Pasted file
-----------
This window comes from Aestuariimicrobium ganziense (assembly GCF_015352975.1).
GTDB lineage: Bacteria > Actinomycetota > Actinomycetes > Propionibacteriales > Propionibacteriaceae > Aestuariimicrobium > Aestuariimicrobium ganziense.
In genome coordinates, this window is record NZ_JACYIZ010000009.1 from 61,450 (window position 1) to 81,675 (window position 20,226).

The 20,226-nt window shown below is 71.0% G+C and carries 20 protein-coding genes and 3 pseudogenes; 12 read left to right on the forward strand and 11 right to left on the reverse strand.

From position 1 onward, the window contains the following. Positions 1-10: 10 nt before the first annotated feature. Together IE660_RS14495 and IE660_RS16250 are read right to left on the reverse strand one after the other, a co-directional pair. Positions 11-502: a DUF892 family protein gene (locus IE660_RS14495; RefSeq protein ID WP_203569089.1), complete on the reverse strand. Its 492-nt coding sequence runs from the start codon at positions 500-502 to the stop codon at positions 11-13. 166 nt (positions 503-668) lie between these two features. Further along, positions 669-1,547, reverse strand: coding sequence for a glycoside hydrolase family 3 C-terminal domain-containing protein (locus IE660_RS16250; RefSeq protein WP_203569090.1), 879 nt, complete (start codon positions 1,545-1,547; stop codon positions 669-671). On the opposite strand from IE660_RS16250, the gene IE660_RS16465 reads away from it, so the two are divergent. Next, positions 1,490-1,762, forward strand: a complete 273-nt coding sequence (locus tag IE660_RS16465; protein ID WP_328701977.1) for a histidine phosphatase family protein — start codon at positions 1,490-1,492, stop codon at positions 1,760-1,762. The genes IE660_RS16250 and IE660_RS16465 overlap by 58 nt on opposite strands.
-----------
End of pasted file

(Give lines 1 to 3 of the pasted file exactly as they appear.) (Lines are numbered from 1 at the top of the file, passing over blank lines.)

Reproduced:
This window comes from Aestuariimicrobium ganziense (assembly GCF_015352975.1).
GTDB lineage: Bacteria > Actinomycetota > Actinomycetes > Propionibacteriales > Propionibacteriaceae > Aestuariimicrobium > Aestuariimicrobium ganziense.
In genome coordinates, this window is record NZ_JACYIZ010000009.1 from 61,450 (window position 1) to 81,675 (window position 20,226).